- n. 后面；背部；靠背；足球等的后卫；书报等的末尾
- vt. 支持；后退；背书；下赌注
- vi. 后退；背靠；倒退
- adv. 以前；向后地；来回地；上溯
- adj. 后面的；过去的；拖欠的
- n. (Back)人名；(西、英、德、法、瑞典、捷)巴克
CET4 IELTS 考 研 CET6
词源不详，可能来自拉丁词bacilum, 杆，指脊柱，竖背。与ridge, 山脊，横背相对应。
- back: [OE] Back goes back to a prehistoric West and North Germanic *bakam, which was represented in several pre-medieval and medieval Germanic languages: Old High German bah, for example, and Old Norse bak. In most of them, however, it has been ousted by relatives of English ridge, originally ‘spine’ (such as German rücken and Swedish rygg), and only English retains back.
- back (n.)
- Old English bæc "back," from Proto-Germanic *bakam (cognates: Old Saxon and Middle Dutch bak, Old Frisian bek), with no known connections outside Germanic. In other modern Germanic languages the cognates mostly have been ousted in this sense ib words akin to Modern English ridge (cognates: Danish ryg, German Rücken). Many Indo-European languages show signs of once having distinguished the horizontal back of an animal (or a mountain range) from the upright back of a human. In other cases, a modern word for "back" may come from a word related to "spine" (Italian schiena, Russian spina) or "shoulder, shoulder blade" (Spanish espalda, Polish plecy).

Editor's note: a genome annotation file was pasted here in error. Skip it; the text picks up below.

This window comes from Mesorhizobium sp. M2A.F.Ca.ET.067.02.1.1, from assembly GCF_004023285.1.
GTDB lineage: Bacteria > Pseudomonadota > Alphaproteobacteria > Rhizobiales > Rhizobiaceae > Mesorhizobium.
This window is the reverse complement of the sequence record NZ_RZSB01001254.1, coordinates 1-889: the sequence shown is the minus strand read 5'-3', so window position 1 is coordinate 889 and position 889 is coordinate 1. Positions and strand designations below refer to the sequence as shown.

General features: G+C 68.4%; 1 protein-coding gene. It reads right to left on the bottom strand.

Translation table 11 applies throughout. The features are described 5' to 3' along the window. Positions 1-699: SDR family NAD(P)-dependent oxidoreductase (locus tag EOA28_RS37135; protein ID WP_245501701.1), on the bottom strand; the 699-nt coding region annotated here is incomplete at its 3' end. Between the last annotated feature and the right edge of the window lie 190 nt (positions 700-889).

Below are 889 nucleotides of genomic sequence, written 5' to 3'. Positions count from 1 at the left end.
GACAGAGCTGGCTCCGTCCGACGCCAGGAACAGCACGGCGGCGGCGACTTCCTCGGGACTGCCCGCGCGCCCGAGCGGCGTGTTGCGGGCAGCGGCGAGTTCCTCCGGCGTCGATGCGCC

To turn (one's) back on (someone or something) "ignore" is from early 14c. Behind (someone's) back "clandestinely" is from late 14c. To know (something) like the back of one's hand, implying familiarity, is first attested 1893. The first attested use of the phrase is from a dismissive speech made to a character in Robert Louis Stevenson's "Catriona":
If I durst speak to herself, you may be certain I would never dream of trusting it to you; because I know you like the back of my hand, and all your blustering talk is that much wind to me.
The story, a sequel to "Kidnapped," has a Scottish setting and context, and the back of my hand to you was noted in the late 19th century as a Scottish expression meaning "I will have nothing to do with you" [see Longmuir's edition of Jamieson's Scottish dictionary]. In English generally, the back of (one's) hand has been used to imply contempt and rejection since at least 1300. Perhaps the connection of a menacing dismissal is what made Stevenson choose that particular anatomical reference.
- back (v.)
- late 15c., "to move (something) back," from back (adv.). Meaning "to support" (as by a bet) is first attested 1540s. Related: Backed; backing.
- back (adj.)
- Middle English, from back (n.) and back (adv.). Formerly with comparative backer (c. 1400), also backermore. To be on the back burner in the figurative sense is from 1960, from the image of a cook keeping a pot there to simmer while he or she works on another concoction at the front of the stove.
- back (adv.)
- late 14c., shortened from abak, from Old English on bæc "backwards, behind, aback" (see back (n.)). Adverbial phrase back and forth attested from 1814.
- 1. If you love life, life will love you back.
- 2. We'll go to a meeting in Birmingham and come straight back.
- 3. The rescuers were beaten back by strong winds and currents.
- 4. I'll report back the moment I have located him.
- 5. He ordered them to stack up pillows behind his back.
[ back 造句 ]